How John Van Hamersveld's Psychedelic Art Captured & Transcended the LSD Soaked 1960s: A closer look
John Van Hamersveld (JVH) is a graphic artist and illustrator, whose impressive portfolio stretches across the ‘60s and into the present day; it includes a sizable number of iconic psychedelic concert posters and over 300 album covers for notable bands, like the Beatles, Grateful Dead, the Jefferson Airplane, the Rolling Stones, the Beach Boys, and many others.
Though the artist was born in Baltimore, in 1941, he grew up in the Lunada Bay section of Southern California, where his family relocated when he was nine. It was and still is recognized as one of the best surfing spots in California, “able to comfortably hold waves from 4 to 30 feet on the right swells,” and it’s where JVH got his first taste of the world famous sport.
He became an avid surfer in his teens. Affectionately known as “The Hammer,” he had two crossed hammers emblazoned on his first custom surfboard. Though JVH was chasing waves and fellow surfers from1953 to 1960, he quit the sport at 19 and moved to Los Angeles to study publication design at Art Center College.
JVH was born into a creative family. His father was an aeronautical engineer, and his mother was a model, professional swimmer and, later, a plein air painter in Palos Verdes. “When he was 12, his parents moved him and his bed into his mother’s art studio in the back of the garage, where he had a radio and could pick up rock and roll stations in Long Beach.” But he also picked up her love of art.
Seeing her son’s talent, JVH’s mom taught him to draw and frequently brought him to various museums and galleries. On top of that, having been diagnosed with dyslexia in high school allowed the young artist“ to spend more time taking art courses in high school (the unintended and sometimes fortuitous benefit that certain handicaps can produce),” which paved his way to college.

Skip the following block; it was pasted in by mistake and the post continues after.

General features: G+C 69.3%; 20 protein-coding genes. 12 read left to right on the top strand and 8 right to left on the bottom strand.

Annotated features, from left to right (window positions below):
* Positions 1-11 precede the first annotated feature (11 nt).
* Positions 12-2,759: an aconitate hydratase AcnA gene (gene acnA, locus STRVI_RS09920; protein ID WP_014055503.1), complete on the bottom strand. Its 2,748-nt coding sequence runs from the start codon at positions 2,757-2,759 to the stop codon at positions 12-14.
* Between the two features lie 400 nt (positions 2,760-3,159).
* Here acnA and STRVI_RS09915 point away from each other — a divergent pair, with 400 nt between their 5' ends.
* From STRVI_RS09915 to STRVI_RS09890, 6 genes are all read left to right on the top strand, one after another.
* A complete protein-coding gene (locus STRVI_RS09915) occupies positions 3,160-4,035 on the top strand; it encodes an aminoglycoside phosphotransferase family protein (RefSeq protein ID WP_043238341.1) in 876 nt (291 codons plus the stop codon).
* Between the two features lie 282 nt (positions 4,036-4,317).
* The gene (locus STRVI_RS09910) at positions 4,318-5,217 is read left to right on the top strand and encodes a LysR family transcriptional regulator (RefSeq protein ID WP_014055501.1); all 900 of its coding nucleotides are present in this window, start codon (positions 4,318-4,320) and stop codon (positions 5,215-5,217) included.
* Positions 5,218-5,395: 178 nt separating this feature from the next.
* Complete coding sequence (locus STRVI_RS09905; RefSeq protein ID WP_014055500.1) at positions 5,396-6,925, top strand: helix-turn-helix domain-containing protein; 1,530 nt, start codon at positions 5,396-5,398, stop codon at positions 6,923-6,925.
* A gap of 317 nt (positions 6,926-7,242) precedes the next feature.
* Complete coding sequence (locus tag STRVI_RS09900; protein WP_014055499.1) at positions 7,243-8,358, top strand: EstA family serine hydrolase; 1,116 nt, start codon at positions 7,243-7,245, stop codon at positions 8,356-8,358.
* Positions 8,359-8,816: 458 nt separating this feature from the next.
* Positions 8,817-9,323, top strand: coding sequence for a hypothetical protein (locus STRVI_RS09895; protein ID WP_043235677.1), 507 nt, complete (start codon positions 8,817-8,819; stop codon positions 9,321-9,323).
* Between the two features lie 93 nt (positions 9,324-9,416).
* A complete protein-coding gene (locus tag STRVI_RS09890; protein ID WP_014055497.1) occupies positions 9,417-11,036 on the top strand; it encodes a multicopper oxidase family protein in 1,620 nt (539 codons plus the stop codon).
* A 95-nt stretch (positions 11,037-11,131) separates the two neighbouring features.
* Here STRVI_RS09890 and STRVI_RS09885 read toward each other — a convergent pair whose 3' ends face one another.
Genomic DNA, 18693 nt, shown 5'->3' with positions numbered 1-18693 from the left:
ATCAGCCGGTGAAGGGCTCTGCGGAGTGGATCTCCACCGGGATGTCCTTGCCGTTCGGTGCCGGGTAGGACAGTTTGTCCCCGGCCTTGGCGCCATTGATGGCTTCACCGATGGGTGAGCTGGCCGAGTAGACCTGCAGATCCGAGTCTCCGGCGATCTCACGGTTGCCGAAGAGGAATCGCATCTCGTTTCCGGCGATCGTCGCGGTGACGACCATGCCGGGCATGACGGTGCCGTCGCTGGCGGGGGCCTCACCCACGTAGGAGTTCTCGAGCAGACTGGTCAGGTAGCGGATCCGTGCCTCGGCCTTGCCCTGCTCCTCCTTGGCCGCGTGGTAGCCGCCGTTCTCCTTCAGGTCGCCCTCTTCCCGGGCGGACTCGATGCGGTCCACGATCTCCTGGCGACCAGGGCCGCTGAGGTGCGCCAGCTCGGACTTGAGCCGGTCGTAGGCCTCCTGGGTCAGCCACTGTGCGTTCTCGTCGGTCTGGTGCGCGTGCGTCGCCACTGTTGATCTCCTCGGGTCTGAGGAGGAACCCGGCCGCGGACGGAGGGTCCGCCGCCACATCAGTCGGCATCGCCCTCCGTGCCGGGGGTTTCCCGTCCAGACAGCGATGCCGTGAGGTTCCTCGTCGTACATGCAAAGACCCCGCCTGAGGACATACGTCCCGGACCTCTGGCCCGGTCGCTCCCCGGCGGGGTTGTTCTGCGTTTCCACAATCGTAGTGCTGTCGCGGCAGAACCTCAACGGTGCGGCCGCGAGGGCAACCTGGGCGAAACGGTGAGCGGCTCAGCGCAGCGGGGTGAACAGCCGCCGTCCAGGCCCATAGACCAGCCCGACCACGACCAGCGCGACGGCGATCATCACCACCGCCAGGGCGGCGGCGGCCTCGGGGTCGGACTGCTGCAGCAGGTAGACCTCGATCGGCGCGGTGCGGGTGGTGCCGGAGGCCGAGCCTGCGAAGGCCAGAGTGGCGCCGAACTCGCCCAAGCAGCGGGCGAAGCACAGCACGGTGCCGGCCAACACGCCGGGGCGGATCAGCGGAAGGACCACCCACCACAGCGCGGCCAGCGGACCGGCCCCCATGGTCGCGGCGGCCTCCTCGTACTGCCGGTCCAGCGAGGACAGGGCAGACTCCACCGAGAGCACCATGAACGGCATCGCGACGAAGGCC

At the end of his spring semester in 1962, JVH took a job at Northrop Aviation’s publishing department, where his father was employed. Around the same time, JVH founded his own surfing magazine, called Surfing Illustrated, which was noticed by John Severson (1933 - 2017), the American editor, author, filmmaker and artist, widely known as the founder of Surfer magazine.
Impressed by what he saw, Severson hired the artist, first as an assistant and then as an art director at Surfer, where he went on to design nine bimonthly issues. But this was not the big break that would propel JVH to art legend status. That would come one year later, in 1963, when he would be tapped to create an abstract Day-Glo masterpiece that would have a lasting impact on pop culture.
The Endless Summer (1966) — starring Mike Hynson and Robert August — was written, produced and directed by Bruce Brown (1937 - 2017), who also served as the narrator of the film. It follows the journey of two young surfers as they spend a summer traveling around the world in search of the “perfect wave.” Before its worldwide premier, the movie enjoyed a limited release in 1964.
The simple and direct nature of the film became part of its enduring appeal. It introduced surfing and surfer culture to the world, and JVH’s poster was its first point of contact with the audience. Brown and JVH were friends, so when the filmmaker offered the artist $150 to create a movie poster based on a photograph taken by Bob Bagley, the film’s general manager and cameraman, he said yes.
Featuring Brown in the foreground, with Hynson and August in the background, JVH transformed the image by hardening the subjects’ edges and reducing the colors in the photo to single tones. R. Paul Allen, friend and the film’s assistant cinematographer, hired silk screener Eric Askew to produce the iconic 60 x 40 inch work in a local garage; JVH hand-lettered the title.
“According to the Encyclopedia of Surfing, a critic wrote of Van Hamersveld's iconic poster: ‘The colors the image was rendered in, the pinks and oranges and yellows out of a Crayola box, out of a Life Savers roll, out of an acid trip, anticipated Timothy Leary’s 'Turn on, tune in, drop out' by a good three years.’” But the times, they were a-changin’.
In 1965, JVH decided to go back to art school, anticipating becoming a painter. “So I go to Chouinard, which is just turning into CalArts,” he recalls in an interview with IFA Contemporary. “You can take photography, you can take film, you can take video, and you can take animation,” stated his counselor, “all these other things that would be complementary to your communication classes of graphic design.”